Wilburforce - 1:22 pm on Feb 21, 2013 (gmt 0)
I had quite a close look yesterday at the the pages in the top 30 for my key term. Apart from the fact that the Australian and US sites have gone, today's results haven't changed much.
Although the results bear some relationship to Key Term, in most cases its on-page prominence is relatively low (only 4 of the page 1 results have it in h1, 5 in description, 7 in title, and only 3 in all three). Of those with Key Term in all three, one also has it 12 times in keywords, and another 12 times on-page, so although prominence is generally low, higher prominence doesn't appear to be penalised. There isn't any clearly visible policy (unless it is to confound anyone looking for a policy).
There are three with a PR of zero on page 1, one PR1, three PR2, two PR3, and one PR7 that is not relevant for the term (it contains both Key and Term, but not Key Term, and does not address the subject of or supply Key Term). With low PR generally, it doesn't look like backlink profile carries any weight (unless higher profiles carry negative weight)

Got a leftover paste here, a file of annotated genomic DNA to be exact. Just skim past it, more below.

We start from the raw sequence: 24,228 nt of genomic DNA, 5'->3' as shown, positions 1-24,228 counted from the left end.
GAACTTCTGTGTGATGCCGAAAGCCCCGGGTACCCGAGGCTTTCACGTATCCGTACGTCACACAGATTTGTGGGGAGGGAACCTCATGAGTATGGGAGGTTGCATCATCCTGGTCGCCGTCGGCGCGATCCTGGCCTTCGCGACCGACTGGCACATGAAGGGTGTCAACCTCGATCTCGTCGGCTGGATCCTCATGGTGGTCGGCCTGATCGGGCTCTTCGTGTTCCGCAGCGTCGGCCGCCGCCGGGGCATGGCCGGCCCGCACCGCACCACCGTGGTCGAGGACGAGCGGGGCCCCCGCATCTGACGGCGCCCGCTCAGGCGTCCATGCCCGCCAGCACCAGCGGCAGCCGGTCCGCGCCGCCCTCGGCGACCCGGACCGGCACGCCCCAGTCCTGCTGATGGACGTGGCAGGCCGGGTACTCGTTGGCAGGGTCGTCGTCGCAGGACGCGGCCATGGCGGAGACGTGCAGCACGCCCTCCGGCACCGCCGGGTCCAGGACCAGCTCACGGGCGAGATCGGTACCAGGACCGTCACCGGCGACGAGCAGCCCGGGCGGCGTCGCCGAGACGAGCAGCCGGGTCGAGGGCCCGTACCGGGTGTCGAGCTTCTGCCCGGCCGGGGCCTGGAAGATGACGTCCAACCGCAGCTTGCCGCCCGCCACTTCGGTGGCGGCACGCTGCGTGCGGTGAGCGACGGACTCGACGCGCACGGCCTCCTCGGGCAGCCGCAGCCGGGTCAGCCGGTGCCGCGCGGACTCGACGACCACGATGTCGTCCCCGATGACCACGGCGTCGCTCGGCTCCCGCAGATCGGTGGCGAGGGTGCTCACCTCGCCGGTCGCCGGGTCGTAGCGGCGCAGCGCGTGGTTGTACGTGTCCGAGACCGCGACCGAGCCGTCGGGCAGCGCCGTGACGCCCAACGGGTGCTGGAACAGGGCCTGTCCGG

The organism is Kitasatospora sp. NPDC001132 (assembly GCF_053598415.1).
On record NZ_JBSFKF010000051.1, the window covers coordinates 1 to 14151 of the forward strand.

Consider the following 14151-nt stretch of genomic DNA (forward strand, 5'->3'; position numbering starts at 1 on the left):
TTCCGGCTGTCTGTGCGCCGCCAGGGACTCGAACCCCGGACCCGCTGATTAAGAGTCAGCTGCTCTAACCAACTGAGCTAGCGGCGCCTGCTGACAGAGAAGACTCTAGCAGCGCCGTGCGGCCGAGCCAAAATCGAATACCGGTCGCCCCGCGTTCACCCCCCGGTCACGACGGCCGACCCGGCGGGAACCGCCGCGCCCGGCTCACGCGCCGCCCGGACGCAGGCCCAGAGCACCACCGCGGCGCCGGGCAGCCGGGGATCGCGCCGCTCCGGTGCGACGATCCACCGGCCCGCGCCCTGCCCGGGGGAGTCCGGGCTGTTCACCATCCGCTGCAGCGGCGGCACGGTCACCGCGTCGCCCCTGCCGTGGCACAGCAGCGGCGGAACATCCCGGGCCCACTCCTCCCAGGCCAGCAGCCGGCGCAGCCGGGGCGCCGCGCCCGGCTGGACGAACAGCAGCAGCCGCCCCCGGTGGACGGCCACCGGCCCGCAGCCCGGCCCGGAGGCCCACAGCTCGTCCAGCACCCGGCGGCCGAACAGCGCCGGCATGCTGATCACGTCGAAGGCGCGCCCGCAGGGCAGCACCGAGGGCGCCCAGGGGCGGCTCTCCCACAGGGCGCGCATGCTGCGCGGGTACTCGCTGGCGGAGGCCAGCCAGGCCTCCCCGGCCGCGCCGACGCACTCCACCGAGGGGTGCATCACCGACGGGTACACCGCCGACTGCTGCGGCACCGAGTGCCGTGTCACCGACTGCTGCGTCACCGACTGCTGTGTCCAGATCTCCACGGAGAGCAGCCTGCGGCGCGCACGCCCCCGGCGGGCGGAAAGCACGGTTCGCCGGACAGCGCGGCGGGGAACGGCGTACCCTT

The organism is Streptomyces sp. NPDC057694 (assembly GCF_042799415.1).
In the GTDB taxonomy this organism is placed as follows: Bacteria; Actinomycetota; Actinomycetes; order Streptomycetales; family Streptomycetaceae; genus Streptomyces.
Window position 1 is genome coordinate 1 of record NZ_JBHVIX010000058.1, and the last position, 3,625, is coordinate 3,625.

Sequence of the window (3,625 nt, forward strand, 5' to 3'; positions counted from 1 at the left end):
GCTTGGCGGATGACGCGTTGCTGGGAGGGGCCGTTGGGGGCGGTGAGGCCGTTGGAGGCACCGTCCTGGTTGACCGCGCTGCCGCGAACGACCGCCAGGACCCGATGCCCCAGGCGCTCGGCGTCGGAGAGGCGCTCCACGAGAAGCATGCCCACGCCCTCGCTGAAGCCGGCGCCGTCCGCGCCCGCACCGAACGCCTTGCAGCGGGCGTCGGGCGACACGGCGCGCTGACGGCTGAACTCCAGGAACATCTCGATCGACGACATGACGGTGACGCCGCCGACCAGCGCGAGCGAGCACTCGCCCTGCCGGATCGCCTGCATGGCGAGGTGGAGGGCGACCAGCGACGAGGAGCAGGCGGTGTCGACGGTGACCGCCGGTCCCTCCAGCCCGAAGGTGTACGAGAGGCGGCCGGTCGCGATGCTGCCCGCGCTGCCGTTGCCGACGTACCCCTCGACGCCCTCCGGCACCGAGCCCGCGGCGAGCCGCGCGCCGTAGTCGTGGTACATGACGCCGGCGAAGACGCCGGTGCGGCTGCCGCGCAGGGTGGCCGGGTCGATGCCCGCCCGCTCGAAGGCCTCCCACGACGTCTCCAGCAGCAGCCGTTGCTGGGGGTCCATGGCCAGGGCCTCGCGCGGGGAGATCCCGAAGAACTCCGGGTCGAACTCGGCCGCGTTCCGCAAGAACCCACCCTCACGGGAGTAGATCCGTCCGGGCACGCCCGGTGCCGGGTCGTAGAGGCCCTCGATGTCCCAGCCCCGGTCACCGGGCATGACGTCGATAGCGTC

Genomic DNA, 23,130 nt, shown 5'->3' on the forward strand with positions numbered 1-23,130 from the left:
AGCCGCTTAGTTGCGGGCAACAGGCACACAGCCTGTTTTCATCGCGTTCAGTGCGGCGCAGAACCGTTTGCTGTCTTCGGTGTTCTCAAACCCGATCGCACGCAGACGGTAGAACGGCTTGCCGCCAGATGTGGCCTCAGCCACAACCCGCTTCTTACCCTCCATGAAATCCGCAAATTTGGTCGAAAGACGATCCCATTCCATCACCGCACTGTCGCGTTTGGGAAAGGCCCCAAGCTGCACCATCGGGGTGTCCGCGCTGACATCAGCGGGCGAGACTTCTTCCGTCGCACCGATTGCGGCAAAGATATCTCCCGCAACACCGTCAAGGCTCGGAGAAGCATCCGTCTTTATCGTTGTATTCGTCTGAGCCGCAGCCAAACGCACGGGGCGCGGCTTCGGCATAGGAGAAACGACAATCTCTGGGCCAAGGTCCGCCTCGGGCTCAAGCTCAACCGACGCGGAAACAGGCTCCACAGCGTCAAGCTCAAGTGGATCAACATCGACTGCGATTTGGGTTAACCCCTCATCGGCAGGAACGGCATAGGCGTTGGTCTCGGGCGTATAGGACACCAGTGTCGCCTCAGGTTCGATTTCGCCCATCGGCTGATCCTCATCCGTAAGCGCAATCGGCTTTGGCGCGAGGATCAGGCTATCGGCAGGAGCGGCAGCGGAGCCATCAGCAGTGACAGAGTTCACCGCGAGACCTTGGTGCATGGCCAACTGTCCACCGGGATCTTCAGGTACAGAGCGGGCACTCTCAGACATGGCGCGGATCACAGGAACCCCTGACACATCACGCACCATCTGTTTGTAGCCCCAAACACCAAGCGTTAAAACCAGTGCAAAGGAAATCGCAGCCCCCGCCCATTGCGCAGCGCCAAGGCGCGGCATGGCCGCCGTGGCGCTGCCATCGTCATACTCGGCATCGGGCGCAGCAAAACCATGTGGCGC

Further down (#16) we have e.g. theirsite.co.uk/keyterm.html which is a 301 to a page that last had Key Term on it nearly a year ago: the company has very obviously withdrawn Key Term as a product/service.
Quite how Google is now assigning relevance for Key Term is not at all clear from this, but what is abundantly clear is that it is not working.
My own site dropping 70+ pages is clearly some sort of penalty, but nothing is obvious or flagged in WMT (or applies in any other search engine).
I think there is no such thing as "recovery" from this. Google SERPS as a marketing tool is history.